Jordan Rodriguez holding a large Yellowstone cutthroat trout caught through the ice at Henrys Lake

I’ll be honest—December has been a tough month for fishing. Admittedly (at least for me), that has a lot to do with the ice conditions (or lack thereof). As of this writing, there are precious few lakes available for ice fishing, especially on the western side of the state. As you plan your next outing, here are some ideas to get you started. Here’s hoping colder temperatures arrive soon!

Ice Fishing Update

Conditions for the following lakes are as of December 19. As always, use caution when ice fishing and bring the necessary safety equipment. Four inches of clear, hard ice is the recommended minimum.

  • Henrys Lake: This trophy trout fishery in eastern Idaho had fishable ice at the end of November. My friends and I made our annual trip over to fish early ice the first week of December, and the fishing was very good. IDFG survey data suggests fish density is lower than usual this year, but average size is bigger. Our results backed that up—we caught about 30 trout, with six fish over five pounds! White and pink were our most effective colors. Henrys slows down after the first couple weeks of ice, but folks are still catching some nice ones. Be prepared for lots of snow!
  • Chesterfield Reservoir: This southeast Idaho fishery has about 5 inches of ice and has been kicking out some really nice rainbow trout in the 17-to-22-inch range.
  • Lake Cascade: Much of the lake is open water, but ice is starting to build from the north. It will be a while before the lake is wholly fishable, but some intrepid anglers are already testing the Donnelly end. Perch fishing usually picks up in mid-to-late January.
  • Horsethief Reservoir: The lake is capped, but I have no confirmed reports of safe ice. It should be getting close, though. Horsethief is generously stocked with trout and typically provides a lot of action through the ice.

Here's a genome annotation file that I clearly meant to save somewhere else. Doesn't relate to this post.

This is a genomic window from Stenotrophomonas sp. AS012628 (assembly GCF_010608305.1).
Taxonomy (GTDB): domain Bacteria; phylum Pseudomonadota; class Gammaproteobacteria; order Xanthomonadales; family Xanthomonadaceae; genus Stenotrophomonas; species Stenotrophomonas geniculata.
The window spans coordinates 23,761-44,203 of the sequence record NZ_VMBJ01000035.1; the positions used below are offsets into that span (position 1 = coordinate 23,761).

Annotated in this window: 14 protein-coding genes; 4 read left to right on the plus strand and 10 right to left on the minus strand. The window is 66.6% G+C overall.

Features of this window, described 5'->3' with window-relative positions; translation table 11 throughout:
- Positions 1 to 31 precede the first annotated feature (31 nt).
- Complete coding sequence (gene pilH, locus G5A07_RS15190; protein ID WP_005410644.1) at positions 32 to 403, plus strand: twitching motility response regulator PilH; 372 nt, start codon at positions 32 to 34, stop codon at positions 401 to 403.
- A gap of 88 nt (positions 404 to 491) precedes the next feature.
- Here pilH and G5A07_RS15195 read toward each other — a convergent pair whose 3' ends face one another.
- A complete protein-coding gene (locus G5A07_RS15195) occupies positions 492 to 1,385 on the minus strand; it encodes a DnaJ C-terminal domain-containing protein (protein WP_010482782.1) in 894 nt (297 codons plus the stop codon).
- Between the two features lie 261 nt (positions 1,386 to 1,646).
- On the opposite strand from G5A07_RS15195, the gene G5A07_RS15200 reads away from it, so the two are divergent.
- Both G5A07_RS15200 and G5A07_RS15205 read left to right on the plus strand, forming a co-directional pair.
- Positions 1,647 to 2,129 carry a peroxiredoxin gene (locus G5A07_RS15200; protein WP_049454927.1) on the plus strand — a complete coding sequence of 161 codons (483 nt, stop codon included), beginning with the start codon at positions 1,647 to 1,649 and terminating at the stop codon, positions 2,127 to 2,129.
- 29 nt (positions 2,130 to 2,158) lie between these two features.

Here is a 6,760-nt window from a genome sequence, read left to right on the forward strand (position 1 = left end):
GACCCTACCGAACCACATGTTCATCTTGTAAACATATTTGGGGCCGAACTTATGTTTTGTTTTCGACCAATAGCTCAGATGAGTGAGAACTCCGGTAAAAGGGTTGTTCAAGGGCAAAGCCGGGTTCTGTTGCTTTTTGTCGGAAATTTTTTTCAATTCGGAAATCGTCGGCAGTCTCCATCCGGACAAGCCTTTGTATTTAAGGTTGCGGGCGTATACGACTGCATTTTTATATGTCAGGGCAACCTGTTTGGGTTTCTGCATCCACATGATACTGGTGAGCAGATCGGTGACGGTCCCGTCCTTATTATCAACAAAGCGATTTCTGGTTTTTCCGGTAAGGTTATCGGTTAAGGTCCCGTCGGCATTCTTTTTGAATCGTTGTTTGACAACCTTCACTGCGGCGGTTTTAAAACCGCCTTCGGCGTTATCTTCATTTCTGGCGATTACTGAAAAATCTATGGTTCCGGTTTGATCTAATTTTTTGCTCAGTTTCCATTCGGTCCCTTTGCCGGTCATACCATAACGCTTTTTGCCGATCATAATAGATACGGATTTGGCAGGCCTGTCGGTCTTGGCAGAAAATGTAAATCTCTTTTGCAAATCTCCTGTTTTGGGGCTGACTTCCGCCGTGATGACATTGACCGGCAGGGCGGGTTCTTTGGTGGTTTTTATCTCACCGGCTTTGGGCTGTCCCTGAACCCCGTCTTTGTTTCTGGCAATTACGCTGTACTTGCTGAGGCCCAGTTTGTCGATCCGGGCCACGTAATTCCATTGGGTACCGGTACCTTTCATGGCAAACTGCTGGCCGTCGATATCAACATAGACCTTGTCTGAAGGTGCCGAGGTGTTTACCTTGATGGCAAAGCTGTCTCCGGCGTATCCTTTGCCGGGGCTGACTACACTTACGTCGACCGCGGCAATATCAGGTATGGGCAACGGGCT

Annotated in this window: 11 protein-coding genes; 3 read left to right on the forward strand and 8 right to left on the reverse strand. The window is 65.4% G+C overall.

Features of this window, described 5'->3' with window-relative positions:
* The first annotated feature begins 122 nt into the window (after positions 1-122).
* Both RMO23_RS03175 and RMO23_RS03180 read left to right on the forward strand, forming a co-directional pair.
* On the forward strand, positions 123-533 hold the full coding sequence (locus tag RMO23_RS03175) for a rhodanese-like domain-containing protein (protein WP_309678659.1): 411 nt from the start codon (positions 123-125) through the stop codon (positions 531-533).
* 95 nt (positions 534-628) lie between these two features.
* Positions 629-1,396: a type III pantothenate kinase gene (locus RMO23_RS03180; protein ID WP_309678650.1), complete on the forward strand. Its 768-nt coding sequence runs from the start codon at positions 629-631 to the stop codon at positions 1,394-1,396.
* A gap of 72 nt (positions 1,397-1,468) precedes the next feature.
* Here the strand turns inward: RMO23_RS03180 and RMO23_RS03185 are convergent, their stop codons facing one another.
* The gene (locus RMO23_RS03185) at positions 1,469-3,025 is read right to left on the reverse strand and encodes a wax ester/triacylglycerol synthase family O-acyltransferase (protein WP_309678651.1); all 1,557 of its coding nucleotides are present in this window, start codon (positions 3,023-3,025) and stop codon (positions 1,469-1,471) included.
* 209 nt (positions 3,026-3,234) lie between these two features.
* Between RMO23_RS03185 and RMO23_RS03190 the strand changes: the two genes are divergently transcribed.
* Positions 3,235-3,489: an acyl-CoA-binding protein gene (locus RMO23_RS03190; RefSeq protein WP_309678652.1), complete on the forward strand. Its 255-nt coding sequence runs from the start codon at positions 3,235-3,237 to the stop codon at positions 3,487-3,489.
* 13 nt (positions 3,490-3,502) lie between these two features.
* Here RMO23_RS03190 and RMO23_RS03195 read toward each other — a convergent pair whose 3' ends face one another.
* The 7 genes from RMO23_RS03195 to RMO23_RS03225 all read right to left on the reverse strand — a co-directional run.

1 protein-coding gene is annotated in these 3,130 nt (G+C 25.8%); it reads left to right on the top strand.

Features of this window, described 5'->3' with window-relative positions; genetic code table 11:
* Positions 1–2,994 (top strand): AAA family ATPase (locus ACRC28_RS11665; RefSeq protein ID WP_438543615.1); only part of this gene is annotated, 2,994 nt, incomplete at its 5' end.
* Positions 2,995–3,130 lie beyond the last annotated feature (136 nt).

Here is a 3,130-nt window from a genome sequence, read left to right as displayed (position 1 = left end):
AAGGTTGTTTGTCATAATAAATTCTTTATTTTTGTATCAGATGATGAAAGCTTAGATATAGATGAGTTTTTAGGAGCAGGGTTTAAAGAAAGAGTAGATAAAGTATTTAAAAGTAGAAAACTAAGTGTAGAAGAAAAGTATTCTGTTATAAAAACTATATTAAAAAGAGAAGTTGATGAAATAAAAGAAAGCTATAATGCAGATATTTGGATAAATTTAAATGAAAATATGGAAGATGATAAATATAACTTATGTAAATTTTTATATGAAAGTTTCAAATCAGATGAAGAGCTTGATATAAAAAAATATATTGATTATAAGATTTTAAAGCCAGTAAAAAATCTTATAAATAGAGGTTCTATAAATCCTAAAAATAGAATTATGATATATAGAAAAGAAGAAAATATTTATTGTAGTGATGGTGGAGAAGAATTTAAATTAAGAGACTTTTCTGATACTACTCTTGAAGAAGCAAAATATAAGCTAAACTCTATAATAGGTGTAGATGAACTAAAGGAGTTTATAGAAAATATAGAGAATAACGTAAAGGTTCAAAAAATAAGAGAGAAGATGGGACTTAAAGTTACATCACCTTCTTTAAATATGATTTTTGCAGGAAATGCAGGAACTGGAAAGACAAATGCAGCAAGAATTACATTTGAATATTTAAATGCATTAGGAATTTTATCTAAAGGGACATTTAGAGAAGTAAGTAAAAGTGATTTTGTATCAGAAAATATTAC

• Magic Reservoir: Ice is building at the north end, and I have reports of anglers catching some nice trout. The main body of the reservoir remains open water for now.

Boise River (Trout)

With hardwater options limited, the Boise River is a reliable spot to get out and catch some fish, especially if you’re short on time. A recent jaunt to the river in town produced four decent rainbows and one brown. Rapalas, spinners, nymph patterns and drift fishing bait are all effective ways to catch fish. Some stretches of river also have decent populations of mountain whitefish, and there are some big, holdover steelhead from the fall stockings still being caught, too.

C.J. Strike Reservoir (Mixed Bag)

I’m hearing good reports on the trout fishing, especially from the trolling crowd. Rapala crankbaits, spoons and wedding ring spinners are good lures to try. Panfish action has been hit-of-miss. There are some decent schools of crappie and perch around—the fish aren’t big, but they top end of the size range are definitely keepable. Target them with panfish jigs or drop shot nightcrawlers. Bass action is slowing down, but fish will still take finesse presentations like drop shots and Ned rigs fished vertically.

Happy holidays, and tight lines!!